Shortly after the Civil War, out West, suave vaudevillian Johnny Carter is displaying his sharpshooting skills during one of his shows, when he is spotted by former Confederate soldiers Bill Newton, Jeb Bassett and Scamper, who believe that Johnny is actually a Confederate colonel named Desmond. The veterans ask his help in defending them against discrimination in Coppertown, where they stand to lose their mining claims because they are Southerners. Johnny denies that he is Desmond and refuses to help. Meanwhile, Coppertown marshal Lane Travis and his deputy, Bat Laverne, are paid by an Eastern syndicate to run roughshod over the Southerners and prevent them from gaining a foothold in the copper mines. As a result, mine owner Moss Balfour refuses to hire any Southerner or smelt any ore belonging to a "Reb." Balfour's stance hurts mine owner Theodosius Roberts, because he is forced to send his ore out to be smelted and his wagon trains are always attacked. Roberts, who is Desmond's brother-in-law, receives a visit from Cavalry Lt. Ord, who is seeking Desmond for escaping from a Union prison with $20,000. Desmond's daughter Caroline, a war widow, defends Desmond although she has never met him, and strongly rebuffs Ord's attempt at kindness. Johnny, meanwhile, joins a vaudeville show which performs in Coppertown, and secretly works on behalf of his fellow plighted Southerners. Upon discovering that saloon hostess Lisa Roselle is involved in the plot against the Southerners, Johnny purposely pits himself against Travis as his rival for Lisa's affection. Jeb's outspokenness against Travis and Balfour leads to his murder, as well as his sons's, and there are no recriminations against Travis. Despite the violence, Roberts refuses to join the other frightened Southerners leaving Coppertown, and accepts Johnny's help in planning a safe route for his ore wagons. On the chosen night, Travis orders Lisa to distract Johnny, but he manages to ride out in time to protect the ore train and thwart Travis' ambush. Lisa, who has fallen in love with Johnny, lies to protect him from Travis, but Johnny still distrusts her. Lisa then breaks her contract with the Eastern syndicate, which is run by a man named Henderson, as a protest against Travis' brutality. Although Roberts' ore train successfully reaches the smelter, they are robbed of the proceeds and Johnny is framed for the crime. Ord and Caroline, who have fallen in love, beseech Johnny to admit he is Desmond and give himself up to the federal warrant so that Travis will not kill him, but Johnny refuses and implies that the money Desmond "stole" originally belonged to him. After his arrest, Johnny sends for Balfour from his jail cell, and using a quote from Abraham Lincoln, convinces him that discrimination is morally wrong. Travis' brutal murder of Balfour shortly after causes the remaining Southerners to panic, and they begin to sell their claims to Henderson. Freed from jail by Lisa, Johnny shreds the deeds and goes after Travis, who has fled with his gang. Johnny's military training proves invaluable as he directs two troops of volunteers to hunt down Travis' gang. Johnny is forced to kill Travis during a lengthy gunfight, after which the volunteers arrest the outlaws. Peace is restored to Coppertown, and after Caroline and Ord announce their engagement, Johnny and Lisa leave together for San Francisco. +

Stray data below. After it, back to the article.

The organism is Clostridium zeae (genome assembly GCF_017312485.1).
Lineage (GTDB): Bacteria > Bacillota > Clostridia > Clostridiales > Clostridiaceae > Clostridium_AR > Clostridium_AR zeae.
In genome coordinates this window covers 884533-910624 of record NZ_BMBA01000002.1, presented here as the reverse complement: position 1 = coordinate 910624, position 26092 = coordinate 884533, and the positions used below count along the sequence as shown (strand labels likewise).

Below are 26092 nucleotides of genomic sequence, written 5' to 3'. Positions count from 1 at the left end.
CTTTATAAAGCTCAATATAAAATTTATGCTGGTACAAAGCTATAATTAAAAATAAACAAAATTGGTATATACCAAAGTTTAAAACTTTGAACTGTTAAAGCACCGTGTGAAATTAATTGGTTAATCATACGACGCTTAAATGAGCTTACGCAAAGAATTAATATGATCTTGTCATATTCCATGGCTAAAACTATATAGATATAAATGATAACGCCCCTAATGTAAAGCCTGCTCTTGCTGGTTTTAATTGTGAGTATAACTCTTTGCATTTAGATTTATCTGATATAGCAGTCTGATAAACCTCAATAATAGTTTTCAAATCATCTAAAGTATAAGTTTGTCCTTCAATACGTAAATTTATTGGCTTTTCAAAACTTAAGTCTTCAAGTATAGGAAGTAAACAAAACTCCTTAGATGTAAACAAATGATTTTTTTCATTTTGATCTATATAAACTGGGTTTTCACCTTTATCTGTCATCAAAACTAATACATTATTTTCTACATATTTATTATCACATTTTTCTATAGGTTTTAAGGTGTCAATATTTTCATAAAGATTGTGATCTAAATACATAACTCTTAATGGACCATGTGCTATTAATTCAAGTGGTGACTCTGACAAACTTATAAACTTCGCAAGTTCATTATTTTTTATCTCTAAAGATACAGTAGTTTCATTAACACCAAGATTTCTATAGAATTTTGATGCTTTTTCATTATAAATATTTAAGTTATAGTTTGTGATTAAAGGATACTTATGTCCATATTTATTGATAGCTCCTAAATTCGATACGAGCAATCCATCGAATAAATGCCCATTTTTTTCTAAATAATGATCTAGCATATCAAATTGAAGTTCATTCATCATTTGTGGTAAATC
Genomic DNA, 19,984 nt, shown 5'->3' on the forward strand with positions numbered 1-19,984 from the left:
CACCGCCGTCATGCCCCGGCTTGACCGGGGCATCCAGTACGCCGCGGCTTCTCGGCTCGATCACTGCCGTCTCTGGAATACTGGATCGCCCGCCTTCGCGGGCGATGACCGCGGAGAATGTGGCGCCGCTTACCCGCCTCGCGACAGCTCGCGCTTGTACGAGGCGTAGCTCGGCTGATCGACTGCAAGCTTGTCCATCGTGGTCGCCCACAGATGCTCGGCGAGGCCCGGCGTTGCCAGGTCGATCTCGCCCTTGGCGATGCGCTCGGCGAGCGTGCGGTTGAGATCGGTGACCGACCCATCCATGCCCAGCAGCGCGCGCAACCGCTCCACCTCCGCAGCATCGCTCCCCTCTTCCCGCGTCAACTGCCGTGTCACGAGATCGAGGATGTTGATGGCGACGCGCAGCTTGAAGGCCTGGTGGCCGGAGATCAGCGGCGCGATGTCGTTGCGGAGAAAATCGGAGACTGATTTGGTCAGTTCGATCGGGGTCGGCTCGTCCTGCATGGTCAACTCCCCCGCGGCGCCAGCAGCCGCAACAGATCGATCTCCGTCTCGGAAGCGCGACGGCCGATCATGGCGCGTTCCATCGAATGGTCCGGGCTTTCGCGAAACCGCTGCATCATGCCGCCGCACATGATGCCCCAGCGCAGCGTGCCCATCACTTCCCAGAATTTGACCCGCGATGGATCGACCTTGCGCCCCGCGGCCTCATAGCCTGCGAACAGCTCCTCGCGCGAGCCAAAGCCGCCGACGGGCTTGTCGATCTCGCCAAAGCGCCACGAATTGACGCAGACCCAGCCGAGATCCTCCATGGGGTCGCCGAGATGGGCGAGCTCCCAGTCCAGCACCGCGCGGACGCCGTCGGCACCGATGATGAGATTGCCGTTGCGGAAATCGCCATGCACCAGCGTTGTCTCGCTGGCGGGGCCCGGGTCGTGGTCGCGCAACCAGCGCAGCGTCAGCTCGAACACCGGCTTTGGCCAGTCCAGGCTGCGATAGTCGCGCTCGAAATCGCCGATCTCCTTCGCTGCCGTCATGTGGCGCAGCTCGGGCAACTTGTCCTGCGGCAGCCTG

Legend
Viewed by AFI
Partially Viewed
Offscreen Credit
Name Occurs Before Title
AFI Life Achievement Award

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The American Film Institute is grateful to Sir Paul Getty KBE and the Sir Paul Getty KBE Estate for their dedication to the art of the moving image and their support for the AFI Catalog of Feature Films and without whose support AFI would not have been able to achieve this historical landmark in this epic scholarly endeavor.